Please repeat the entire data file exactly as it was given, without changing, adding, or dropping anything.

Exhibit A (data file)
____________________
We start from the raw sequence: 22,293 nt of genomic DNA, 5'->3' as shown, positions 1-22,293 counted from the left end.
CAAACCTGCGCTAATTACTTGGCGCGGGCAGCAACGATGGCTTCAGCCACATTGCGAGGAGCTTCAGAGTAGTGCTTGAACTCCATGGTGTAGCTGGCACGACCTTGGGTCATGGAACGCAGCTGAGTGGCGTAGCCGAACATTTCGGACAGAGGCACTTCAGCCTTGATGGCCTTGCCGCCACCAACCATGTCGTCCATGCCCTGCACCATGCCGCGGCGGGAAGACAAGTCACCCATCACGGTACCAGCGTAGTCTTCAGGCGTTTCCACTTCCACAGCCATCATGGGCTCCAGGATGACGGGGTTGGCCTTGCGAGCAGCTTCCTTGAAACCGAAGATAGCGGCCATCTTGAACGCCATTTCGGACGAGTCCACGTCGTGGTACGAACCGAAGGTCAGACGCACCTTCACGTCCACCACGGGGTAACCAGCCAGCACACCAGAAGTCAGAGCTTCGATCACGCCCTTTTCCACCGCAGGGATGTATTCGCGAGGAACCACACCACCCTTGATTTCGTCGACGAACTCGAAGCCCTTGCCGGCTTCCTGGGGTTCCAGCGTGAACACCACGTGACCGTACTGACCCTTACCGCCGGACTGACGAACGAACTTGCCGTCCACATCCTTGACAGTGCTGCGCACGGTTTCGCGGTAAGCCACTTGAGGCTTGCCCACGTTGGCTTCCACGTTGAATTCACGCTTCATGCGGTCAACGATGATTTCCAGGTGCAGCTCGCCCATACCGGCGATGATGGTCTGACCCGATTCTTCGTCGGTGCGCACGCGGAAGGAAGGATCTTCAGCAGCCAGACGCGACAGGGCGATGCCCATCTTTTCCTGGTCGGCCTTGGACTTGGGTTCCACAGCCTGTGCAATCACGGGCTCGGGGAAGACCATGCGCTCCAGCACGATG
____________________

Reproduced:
We start from the raw sequence: 22,293 nt of genomic DNA, 5'->3' as shown, positions 1-22,293 counted from the left end.
CAAACCTGCGCTAATTACTTGGCGCGGGCAGCAACGATGGCTTCAGCCACATTGCGAGGAGCTTCAGAGTAGTGCTTGAACTCCATGGTGTAGCTGGCACGACCTTGGGTCATGGAACGCAGCTGAGTGGCGTAGCCGAACATTTCGGACAGAGGCACTTCAGCCTTGATGGCCTTGCCGCCACCAACCATGTCGTCCATGCCCTGCACCATGCCGCGGCGGGAAGACAAGTCACCCATCACGGTACCAGCGTAGTCTTCAGGCGTTTCCACTTCCACAGCCATCATGGGCTCCAGGATGACGGGGTTGGCCTTGCGAGCAGCTTCCTTGAAACCGAAGATAGCGGCCATCTTGAACGCCATTTCGGACGAGTCCACGTCGTGGTACGAACCGAAGGTCAGACGCACCTTCACGTCCACCACGGGGTAACCAGCCAGCACACCAGAAGTCAGAGCTTCGATCACGCCCTTTTCCACCGCAGGGATGTATTCGCGAGGAACCACACCACCCTTGATTTCGTCGACGAACTCGAAGCCCTTGCCGGCTTCCTGGGGTTCCAGCGTGAACACCACGTGACCGTACTGACCCTTACCGCCGGACTGACGAACGAACTTGCCGTCCACATCCTTGACAGTGCTGCGCACGGTTTCGCGGTAAGCCACTTGAGGCTTGCCCACGTTGGCTTCCACGTTGAATTCACGCTTCATGCGGTCAACGATGATTTCCAGGTGCAGCTCGCCCATACCGGCGATGATGGTCTGACCCGATTCTTCGTCGGTGCGCACGCGGAAGGAAGGATCTTCAGCAGCCAGACGCGACAGGGCGATGCCCATCTTTTCCTGGTCGGCCTTGGACTTGGGTTCCACAGCCTGTGCAATCACGGGCTCGGGGAAGACCATGCGCTCCAGCACGATG